My daughter is 13. She has refused to wear pink or play with anything resembling a doll, household appliance or a plastic horse since she was two. I can count the number of dresses she’s worn in the last 8 years on my thumbs – two, both bridesmaid dresses which she wore because she loved the people getting married, she hated both dresses with a vengeance.
Me? I love pink, I love make up, I love shoes and I love sparkles. If there’s a unicorn option for anything, I’m in. When I found out I was having a girl I was overjoyed at the thought of hair ribbons, fluffy wings and princess dresses, but it very soon became clear that my strong-minded toddler was having none of it. Her heroes growing up were Mario and Luigi, Batman, and Jeff from Casualty (RIP Jeff, you were taken too soon), and she and her younger brother played adventure games involving pirates, dinosaurs, aliens and plumbers (the Super Mario phase lasted for many years and still endures).
Today, as she battles a chronic medical condition, she does it with the steely determination of Bear Grylls. She scouts, she hikes, she competes, she challenges herself, she spends more time outdoors than is surely healthy, and she does so in sturdy boots and camo trousers.
It’s who she is. She eschews the ‘handbag girls’ in her school, the ones she describes as having brain-squeezer buns on their heads, black slug eyebrows, painting-by-numbers contoured cheeks and T-Rex arms, withered by the weight of carrying fake designer handbags. She doesn’t dislike them, she just has no idea why they all want to look like someone else.
So when the whole #GenderEd debate grew wings this summer there was me thinking “how does that work then?”. If gender stereotyping is entrenched, how come my girl isn’t painting her nails and hoping to marry a footballer? (She wants to be an RSPCA inspector. Well actually she wants to run the RSPCA but she understands the need to work her way up). And I think I worked out, through reading blogs and #WomedEd pieces online, that it’s not about what expectations are placed on our children, it’s more about what opportunities we put on the table for them to chose from.
We never bought her dolls and fluff – we took her to the shop and let her pick the toys she wanted. We didn’t paint her bedroom pink and fill her wardrobe with dresses, we let her decide which colour she wanted (within a pre-approved selection – who wants a hi-viz orange bedroom after all?) and pick out the clothes she liked. If the Super Mario t-shirts were in the boys section, then we went to the boys section, the placement and packaging is irrelevant to me, if I want it, I go and get it.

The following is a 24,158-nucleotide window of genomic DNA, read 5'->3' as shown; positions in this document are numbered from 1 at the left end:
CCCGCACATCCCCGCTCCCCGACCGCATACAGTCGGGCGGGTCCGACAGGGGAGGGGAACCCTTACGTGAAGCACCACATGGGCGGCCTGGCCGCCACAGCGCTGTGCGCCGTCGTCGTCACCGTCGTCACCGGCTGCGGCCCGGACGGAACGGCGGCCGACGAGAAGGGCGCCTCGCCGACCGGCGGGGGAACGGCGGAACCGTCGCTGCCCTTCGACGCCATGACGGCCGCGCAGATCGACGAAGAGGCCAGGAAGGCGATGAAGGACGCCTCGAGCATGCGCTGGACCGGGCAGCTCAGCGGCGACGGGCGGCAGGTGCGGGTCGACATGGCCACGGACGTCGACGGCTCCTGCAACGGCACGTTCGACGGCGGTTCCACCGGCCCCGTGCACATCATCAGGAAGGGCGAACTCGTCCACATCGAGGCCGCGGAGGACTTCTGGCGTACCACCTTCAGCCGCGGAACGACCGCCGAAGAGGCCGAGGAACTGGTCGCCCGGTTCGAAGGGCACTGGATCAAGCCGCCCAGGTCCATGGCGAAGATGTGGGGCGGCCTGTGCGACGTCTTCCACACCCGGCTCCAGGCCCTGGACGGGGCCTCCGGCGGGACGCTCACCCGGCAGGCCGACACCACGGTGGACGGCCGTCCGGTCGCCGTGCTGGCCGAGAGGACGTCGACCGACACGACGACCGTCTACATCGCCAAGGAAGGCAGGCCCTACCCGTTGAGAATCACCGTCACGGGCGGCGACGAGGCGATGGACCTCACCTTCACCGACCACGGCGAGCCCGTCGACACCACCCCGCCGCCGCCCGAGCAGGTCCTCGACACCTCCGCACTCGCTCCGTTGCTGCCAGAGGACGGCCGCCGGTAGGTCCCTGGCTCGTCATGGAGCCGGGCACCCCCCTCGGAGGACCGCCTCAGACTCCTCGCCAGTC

And I guess that’s where I’m heading with this; I’ve always tried to fill my children’s minds, lives and imaginations with limitless opportunities – there’s nothing they can’t do, nothing they can’t aspire to and nothing that should hold them back. Someone wise and important once said that if you tell a child what they are, they will almost certainly become that thing. To my mind, if you tell them they can be anything, they’ll want to discover the universe to find the treasure that’s out there.
I’m lucky, I’ve never knowingly suffered gender prejudice. My husband has though. As an older stay-at-home-dad to our children when I went to work, he experienced abuse and mistrust from the school gate mums, but he never really cared, we never held the standard family stereotype in high regard, we did what was best for us. If society didn’t like it that was their look-out, not ours.
But as I read the blogs by women who have been held back, judged, stifled and discriminated against, it makes me angry. It makes me realise the enormity of the problem and feel naive that my bubble life has managed to miss so much, by simply ignoring it and refusing to let it impact on my own life and my own choices.
We don’t, as a society, have the language right yet, the gender-neutral pronouns, adjectives or even the colour schemes to get it right, but we’re working on it. Girls and boys in our schools are at least being given options, if not the active encouragement, to explore the wealth and breadth of the world’s pathways, but at least we’re talking about it, pushing envelopes, breaking ceilings and smashing moulds. We have a long way to go, but we also have a very large army.
My daughter and I were looking at films to watch over half term last week and we came across Rapunzel. She said “Rapunzel? She needs to seriously sort her life out. Sitting around in a tower waiting to be rescued? If that was me, I’d have abseiled out of the window, kicked that prince bloke off my property, got my hair cut for cancer research and turned the tower into a something useful for goats.”